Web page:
• chester

    wow just 4 comments so far..wait till everyone gets off work and reads this..lol But she is absolutely right. Its a business at the end of day. If we don’t support our own films then what should a black producer do at the end of the day ..keep producing more black films. I feel our films should widen the bullseye..that means having a diverse cast to cast a wider reach. TAKERS a movie that I want not totally impressed(story wise and character to) with accomplished that. They had a good mix of black and white actors and even Latino actor. It helped that they were all easy on the eyes for ladies which is interesting giving the current climate of mass produced black films that are centered around women mostly. This was a “man” flick action, drama a la oceans 11 style(or so they thought). But anyway it was produced by black producer Will Packer and guess what it worked…pulled in alot at the box office. And it was not a TP style flick..lol I digress but you get the point. Debrah Martin Chase who has been consistant in the game has a point. Don’t pigeon hole yourselves to just your story.

  • Nadell

    She’s right.
    John Singleton is a perfect example of expanding the audience base and not gearing their product to one group. 2 Fast 2 Furious, Four Brothers, Illegal Tender and now Abduction. I even think Kasi Lemmons. Eve’s Bayou is about a black family but it is a very universal story and it was ashame it didn’t get the well-deserved attention.
    But although I agree w/ Debra Martin Chase, we always have to consider the mindset of consumers & Hollywood for that matter. Steven Spielberg produced The Color Purple–clearly geared towards Blacks but mind you, if Spike Lee would have taken on this film we wouldn’t be talking about it 26 yrs later. The minute a black producer, director or an all-black cast is attached or even mentioned to a film, we can already expect a majority of consumers not interested for that simple fact. We have to support our own and then people will realize that talent and skill is not melanin-based.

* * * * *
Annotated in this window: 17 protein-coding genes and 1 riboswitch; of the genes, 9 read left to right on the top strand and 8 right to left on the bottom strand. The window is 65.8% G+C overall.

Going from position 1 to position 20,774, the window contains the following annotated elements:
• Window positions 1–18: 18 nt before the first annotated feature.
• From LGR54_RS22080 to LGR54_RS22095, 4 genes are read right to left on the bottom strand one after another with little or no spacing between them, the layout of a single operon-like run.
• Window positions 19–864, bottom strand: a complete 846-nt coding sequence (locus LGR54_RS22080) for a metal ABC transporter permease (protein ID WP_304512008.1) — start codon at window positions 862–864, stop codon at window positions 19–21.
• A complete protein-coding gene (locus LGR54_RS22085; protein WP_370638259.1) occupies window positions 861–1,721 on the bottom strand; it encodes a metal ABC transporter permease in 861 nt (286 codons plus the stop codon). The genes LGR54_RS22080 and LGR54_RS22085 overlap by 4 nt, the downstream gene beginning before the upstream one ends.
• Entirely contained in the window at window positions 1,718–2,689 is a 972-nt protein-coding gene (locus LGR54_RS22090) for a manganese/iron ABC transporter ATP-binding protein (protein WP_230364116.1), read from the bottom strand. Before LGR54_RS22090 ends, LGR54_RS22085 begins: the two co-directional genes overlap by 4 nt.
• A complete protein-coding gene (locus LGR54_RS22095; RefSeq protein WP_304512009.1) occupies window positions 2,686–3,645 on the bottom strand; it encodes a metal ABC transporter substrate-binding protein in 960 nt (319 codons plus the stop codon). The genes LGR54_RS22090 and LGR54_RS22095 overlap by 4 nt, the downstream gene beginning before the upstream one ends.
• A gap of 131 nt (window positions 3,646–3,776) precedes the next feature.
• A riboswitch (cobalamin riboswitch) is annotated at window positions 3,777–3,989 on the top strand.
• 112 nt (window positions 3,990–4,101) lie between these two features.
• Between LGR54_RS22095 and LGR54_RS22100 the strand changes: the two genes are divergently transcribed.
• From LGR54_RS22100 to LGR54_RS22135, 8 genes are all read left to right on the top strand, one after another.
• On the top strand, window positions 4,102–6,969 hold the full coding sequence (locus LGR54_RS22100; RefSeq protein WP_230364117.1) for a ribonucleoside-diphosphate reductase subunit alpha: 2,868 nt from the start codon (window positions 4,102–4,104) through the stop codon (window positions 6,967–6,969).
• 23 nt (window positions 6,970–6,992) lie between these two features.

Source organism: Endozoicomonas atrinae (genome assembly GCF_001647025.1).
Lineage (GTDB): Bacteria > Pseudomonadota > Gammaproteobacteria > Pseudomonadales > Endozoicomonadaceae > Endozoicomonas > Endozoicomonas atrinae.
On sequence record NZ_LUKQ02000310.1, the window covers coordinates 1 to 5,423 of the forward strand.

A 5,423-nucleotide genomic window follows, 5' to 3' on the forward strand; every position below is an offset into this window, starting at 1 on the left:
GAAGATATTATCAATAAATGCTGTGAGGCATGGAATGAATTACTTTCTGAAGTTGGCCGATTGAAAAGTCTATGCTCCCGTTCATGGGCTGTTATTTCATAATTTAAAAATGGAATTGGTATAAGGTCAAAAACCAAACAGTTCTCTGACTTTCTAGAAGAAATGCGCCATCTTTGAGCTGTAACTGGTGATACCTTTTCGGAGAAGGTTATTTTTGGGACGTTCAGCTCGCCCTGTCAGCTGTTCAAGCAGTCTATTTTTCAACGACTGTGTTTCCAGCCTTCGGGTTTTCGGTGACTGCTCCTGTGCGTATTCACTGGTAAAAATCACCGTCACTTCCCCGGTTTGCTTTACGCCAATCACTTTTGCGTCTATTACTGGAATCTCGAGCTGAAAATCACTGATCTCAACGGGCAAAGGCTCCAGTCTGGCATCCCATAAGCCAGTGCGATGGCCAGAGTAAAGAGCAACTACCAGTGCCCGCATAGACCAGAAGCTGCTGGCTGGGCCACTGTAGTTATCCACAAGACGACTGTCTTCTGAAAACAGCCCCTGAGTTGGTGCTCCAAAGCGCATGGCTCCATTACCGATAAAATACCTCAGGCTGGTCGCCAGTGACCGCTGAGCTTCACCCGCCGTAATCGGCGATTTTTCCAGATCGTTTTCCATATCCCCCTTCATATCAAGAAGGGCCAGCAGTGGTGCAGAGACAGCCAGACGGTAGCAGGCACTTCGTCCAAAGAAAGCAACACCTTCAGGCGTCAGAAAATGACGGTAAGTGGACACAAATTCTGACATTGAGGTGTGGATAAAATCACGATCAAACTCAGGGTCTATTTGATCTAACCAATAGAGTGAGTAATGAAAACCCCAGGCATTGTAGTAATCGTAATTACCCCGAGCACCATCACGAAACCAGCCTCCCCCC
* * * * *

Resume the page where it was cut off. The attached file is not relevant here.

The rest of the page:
• Jug

    Notice she didn’t say “don’t make black films” she said “make MORE than black films”. That is about BUSINESS as much as it is about creativity. If you only make on form of film, you will flame out. Today’s marketplace is so saturated with different forms of entertainment, even the greats like Scorsese & Spike (yes I put him up there) have to do other styles (Spike back to commercials and advertising & Scorsese doing kid’s 3D flicks). Plus, there is a stigmatism in Hollywood, both in terms of casting and in terms of marketability, that if there is an “all black” anything it is a message project or has poor quality (thanks Tyler!, couldn’t resist).

    Anyway, if you’re an “artist” aren’t you even interested in the multitude of stories out there in the world, as well as your own? Even Spike loves him some NY, so he tells NY stories just as much as he tells “Black” stories.

  • Zeus

    As I and many on this blog have been saying (especially recently) she is also saying, make an engaging story regardless of the racial make up of the cast.

    Do your own thing and stop crying because Hollywood doesn’t give a damn about you crying. Though stated differently, Mackie and Freeman said the same thing.

  • Cynthia

    Thank God for the indie scene! Just wished the “Black Hollywood Power-brokers” hadn’t rolled over and died because it would have been nice to see black Hollywood films be as successful in the way that black music has thrived worldwide.

  • Jug

    Real Talk, I just came across this from someone on FB and I’m sharing the info. Don’t know what city you’re in or what your aspirations are, but there are cracks in the “Iron Curtain” for the brave :-D

    Let the submitting begin!

    http://myemail.constantcontact.com/Project-Involve-is-Accepting-Submissions—Apply-by-4-25.html?soid=1101121363863&aid=qHEpGiwkswI